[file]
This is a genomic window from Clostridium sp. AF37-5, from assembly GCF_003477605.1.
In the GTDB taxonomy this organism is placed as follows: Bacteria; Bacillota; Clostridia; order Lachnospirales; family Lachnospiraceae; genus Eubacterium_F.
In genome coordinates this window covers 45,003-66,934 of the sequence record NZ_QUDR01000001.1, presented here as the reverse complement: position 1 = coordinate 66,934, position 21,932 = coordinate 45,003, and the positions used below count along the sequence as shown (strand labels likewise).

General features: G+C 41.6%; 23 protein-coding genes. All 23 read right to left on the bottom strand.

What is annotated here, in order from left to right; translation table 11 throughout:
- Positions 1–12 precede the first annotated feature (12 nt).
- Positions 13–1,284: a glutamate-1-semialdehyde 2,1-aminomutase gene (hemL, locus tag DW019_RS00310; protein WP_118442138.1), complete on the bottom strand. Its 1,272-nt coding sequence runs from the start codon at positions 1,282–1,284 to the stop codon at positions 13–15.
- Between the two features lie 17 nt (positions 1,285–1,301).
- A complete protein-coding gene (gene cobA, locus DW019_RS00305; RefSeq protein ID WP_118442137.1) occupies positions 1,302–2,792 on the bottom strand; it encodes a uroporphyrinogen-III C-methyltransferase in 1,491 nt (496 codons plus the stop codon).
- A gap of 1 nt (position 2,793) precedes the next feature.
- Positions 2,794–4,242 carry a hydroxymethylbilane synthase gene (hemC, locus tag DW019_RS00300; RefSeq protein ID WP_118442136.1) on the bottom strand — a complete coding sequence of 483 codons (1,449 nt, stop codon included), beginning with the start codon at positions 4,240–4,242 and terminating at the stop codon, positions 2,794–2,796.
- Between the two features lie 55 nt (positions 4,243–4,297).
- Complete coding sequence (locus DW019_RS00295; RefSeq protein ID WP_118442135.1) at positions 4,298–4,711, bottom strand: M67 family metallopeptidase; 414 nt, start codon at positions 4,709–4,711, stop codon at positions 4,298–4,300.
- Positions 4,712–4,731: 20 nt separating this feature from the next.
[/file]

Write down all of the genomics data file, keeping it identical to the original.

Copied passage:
This is a genomic window from Clostridium sp. AF37-5, from assembly GCF_003477605.1.
In the GTDB taxonomy this organism is placed as follows: Bacteria; Bacillota; Clostridia; order Lachnospirales; family Lachnospiraceae; genus Eubacterium_F.
In genome coordinates this window covers 45,003-66,934 of the sequence record NZ_QUDR01000001.1, presented here as the reverse complement: position 1 = coordinate 66,934, position 21,932 = coordinate 45,003, and the positions used below count along the sequence as shown (strand labels likewise).

General features: G+C 41.6%; 23 protein-coding genes. All 23 read right to left on the bottom strand.

What is annotated here, in order from left to right; translation table 11 throughout:
- Positions 1–12 precede the first annotated feature (12 nt).
- Positions 13–1,284: a glutamate-1-semialdehyde 2,1-aminomutase gene (hemL, locus tag DW019_RS00310; protein WP_118442138.1), complete on the bottom strand. Its 1,272-nt coding sequence runs from the start codon at positions 1,282–1,284 to the stop codon at positions 13–15.
- Between the two features lie 17 nt (positions 1,285–1,301).
- A complete protein-coding gene (gene cobA, locus DW019_RS00305; RefSeq protein ID WP_118442137.1) occupies positions 1,302–2,792 on the bottom strand; it encodes a uroporphyrinogen-III C-methyltransferase in 1,491 nt (496 codons plus the stop codon).
- A gap of 1 nt (position 2,793) precedes the next feature.
- Positions 2,794–4,242 carry a hydroxymethylbilane synthase gene (hemC, locus tag DW019_RS00300; RefSeq protein ID WP_118442136.1) on the bottom strand — a complete coding sequence of 483 codons (1,449 nt, stop codon included), beginning with the start codon at positions 4,240–4,242 and terminating at the stop codon, positions 2,794–2,796.
- Between the two features lie 55 nt (positions 4,243–4,297).
- Complete coding sequence (locus DW019_RS00295; RefSeq protein ID WP_118442135.1) at positions 4,298–4,711, bottom strand: M67 family metallopeptidase; 414 nt, start codon at positions 4,709–4,711, stop codon at positions 4,298–4,300.
- Positions 4,712–4,731: 20 nt separating this feature from the next.